So, I feel like the girl who cried blog or something.
Yes, I have a bunch of posts in various stages of completion, and yes I have a lot to say.
But right now, all I can think about or write coherently about is waiting. We are 35 weeks and two days into this wait, thrilled to have made it this far and hoping we get some more time.
I am not a patient person; this is not new information. But this pregnancy—and the long, challenging journey to get here—have humbled me, have forced me to let go and take things day by day.
We waited a long time for this little girl. I waited a long time to share the news, because it took several months to trust this was real. For the first 18 weeks, we waited for the infections and exacerbations to die down and waited for the necessary isolation they entailed to be lifted. We had 3-4 weeks of relative normalcy, and then other complications emerged and since early summer, we’ve waited and watched blood pressure readings and pulse oximeter results.
We wait for Saturdays, the changeover day, when we complete another week of this pregnancy. There have been points in the past few weeks when we seriously doubted we’d see another Saturday with her on the inside, so as we approach week 36, we feel lucky just to be able to keep waiting.
Over the past few years, through the consults and tests and the risk assessments and the disappointments, I promised myself that if I were ever fortunate enough to have this experience, I would never complain about pregnancy symptoms, I would never be the infertile person who forgot the journey, and I would never, ever take any of this for granted.
I said this before when I wrote about high-risk pregnancy by trimester, but the “typical” pregnancy symptoms don’t bother me. In fact, they have always been reassuring: the severe nausea, the swelling and back pain, the interrupted sleep. They tell me things are still moving forward, they tell me that in many ways, I am just like any other pregnant woman, and that feels really good.
Besides, who isn’t tired and uncomfortable when pregnant? It’s an occupational hazard.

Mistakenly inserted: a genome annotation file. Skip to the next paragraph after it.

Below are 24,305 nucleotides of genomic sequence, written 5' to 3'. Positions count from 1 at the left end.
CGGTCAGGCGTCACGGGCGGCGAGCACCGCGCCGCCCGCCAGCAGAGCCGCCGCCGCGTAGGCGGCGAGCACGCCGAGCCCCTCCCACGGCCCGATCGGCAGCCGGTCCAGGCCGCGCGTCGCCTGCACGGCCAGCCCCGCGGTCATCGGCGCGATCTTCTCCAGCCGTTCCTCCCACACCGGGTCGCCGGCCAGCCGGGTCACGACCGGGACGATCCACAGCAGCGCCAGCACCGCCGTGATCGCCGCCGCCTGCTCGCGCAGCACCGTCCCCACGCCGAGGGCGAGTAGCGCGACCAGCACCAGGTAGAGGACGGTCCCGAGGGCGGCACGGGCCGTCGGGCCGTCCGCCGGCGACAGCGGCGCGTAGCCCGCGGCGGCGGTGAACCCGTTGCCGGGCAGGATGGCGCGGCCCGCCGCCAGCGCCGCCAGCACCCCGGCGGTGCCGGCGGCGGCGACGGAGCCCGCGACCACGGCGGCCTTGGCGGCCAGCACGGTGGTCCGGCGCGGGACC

In terms of the high-risk stuff, the complications that mean I am at the doctor’s office all the time and have had more ultrasounds, biophysical profiles, and NSTs than I care to count here? Well, we went into this with our eyes wide open, so we are not surprised by it all. Granted, we didn’t expect some of the issues (like getting discharged on bed rest at 28 weeks for blood pressure or starting contractions at 34 weeks) but we also knew that things like that can emerge in any pregnancy.
I realize I haven’t updated much on the third trimester since it first started. As I said, we expected a lot of the challenges we’ve had and even expected to have surprises. What’s worth mentioning is that there have been good surprises, too. Namely, we expected the baby to do okay—after all, we have the best care available, and intense monitoring and proactive intervention.
But she hasn’t just done okay; aside from some recent bumps, she has thrived. Truly. Measuring ahead of the curve, being accused of being feisty, moving her diaphragm like a champ, kicking and punching all hours of the day and night…she has surprised all of us, doctors included, with her resiliency and buoyancy, even when my body is struggling. The closer we get to meeting her, the more amazing all of this is to me.
The other observation I have to offer is that while I expected the physical stuff and therefore am not entirely fazed by it, what I did not anticipate as readily was just how emotionally intense this trimester would be. The sheer amount of worry and apprehension, the speed with which the situation can (and does!) change, the prolonged state of ambiguity, the toll of spending days (and days) on the inpatient labor and delivery floor—it is much tougher than the physical stuff.
But every second is worth it.
We have both fought hard for every day of this pregnancy, particularly this last trimester. At this point, I feel like I have done everything I can for her, and it is out of my hands. Now, we need to trust in that and watch and wait for her cues. And it occurs to me that maybe that’s the legacy of this pregnancy: preparing me to do just those things when she’s here.